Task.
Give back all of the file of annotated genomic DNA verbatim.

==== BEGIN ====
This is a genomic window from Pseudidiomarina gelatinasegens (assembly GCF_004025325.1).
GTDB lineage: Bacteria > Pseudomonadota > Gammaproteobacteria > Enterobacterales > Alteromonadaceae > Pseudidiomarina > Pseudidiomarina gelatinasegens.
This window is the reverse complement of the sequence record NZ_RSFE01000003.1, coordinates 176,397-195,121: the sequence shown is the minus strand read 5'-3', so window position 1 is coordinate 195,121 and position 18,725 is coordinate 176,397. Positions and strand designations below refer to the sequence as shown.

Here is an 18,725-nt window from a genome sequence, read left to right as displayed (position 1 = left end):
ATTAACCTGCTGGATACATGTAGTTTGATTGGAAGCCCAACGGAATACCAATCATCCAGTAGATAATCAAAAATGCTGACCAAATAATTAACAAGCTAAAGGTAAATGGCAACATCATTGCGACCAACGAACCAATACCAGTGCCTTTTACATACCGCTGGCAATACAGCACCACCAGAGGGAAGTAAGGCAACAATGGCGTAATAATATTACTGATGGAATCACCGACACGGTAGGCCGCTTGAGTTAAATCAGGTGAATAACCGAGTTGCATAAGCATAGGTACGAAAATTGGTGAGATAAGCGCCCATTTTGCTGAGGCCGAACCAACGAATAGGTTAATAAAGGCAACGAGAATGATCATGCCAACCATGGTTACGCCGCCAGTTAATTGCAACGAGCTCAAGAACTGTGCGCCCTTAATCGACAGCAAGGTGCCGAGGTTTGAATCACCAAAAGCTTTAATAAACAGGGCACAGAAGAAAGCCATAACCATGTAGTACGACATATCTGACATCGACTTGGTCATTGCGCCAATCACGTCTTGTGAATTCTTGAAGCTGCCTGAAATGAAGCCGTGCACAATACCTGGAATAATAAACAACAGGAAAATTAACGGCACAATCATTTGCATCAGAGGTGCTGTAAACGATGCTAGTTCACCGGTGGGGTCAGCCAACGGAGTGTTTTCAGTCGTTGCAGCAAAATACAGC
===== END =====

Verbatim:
This is a genomic window from Pseudidiomarina gelatinasegens (assembly GCF_004025325.1).
GTDB lineage: Bacteria > Pseudomonadota > Gammaproteobacteria > Enterobacterales > Alteromonadaceae > Pseudidiomarina > Pseudidiomarina gelatinasegens.
This window is the reverse complement of the sequence record NZ_RSFE01000003.1, coordinates 176,397-195,121: the sequence shown is the minus strand read 5'-3', so window position 1 is coordinate 195,121 and position 18,725 is coordinate 176,397. Positions and strand designations below refer to the sequence as shown.

Here is an 18,725-nt window from a genome sequence, read left to right as displayed (position 1 = left end):
ATTAACCTGCTGGATACATGTAGTTTGATTGGAAGCCCAACGGAATACCAATCATCCAGTAGATAATCAAAAATGCTGACCAAATAATTAACAAGCTAAAGGTAAATGGCAACATCATTGCGACCAACGAACCAATACCAGTGCCTTTTACATACCGCTGGCAATACAGCACCACCAGAGGGAAGTAAGGCAACAATGGCGTAATAATATTACTGATGGAATCACCGACACGGTAGGCCGCTTGAGTTAAATCAGGTGAATAACCGAGTTGCATAAGCATAGGTACGAAAATTGGTGAGATAAGCGCCCATTTTGCTGAGGCCGAACCAACGAATAGGTTAATAAAGGCAACGAGAATGATCATGCCAACCATGGTTACGCCGCCAGTTAATTGCAACGAGCTCAAGAACTGTGCGCCCTTAATCGACAGCAAGGTGCCGAGGTTTGAATCACCAAAAGCTTTAATAAACAGGGCACAGAAGAAAGCCATAACCATGTAGTACGACATATCTGACATCGACTTGGTCATTGCGCCAATCACGTCTTGTGAATTCTTGAAGCTGCCTGAAATGAAGCCGTGCACAATACCTGGAATAATAAACAACAGGAAAATTAACGGCACAATCATTTGCATCAGAGGTGCTGTAAACGATGCTAGTTCACCGGTGGGGTCAGCCAACGGAGTGTTTTCAGTCGTTGCAGCAAAATACAGC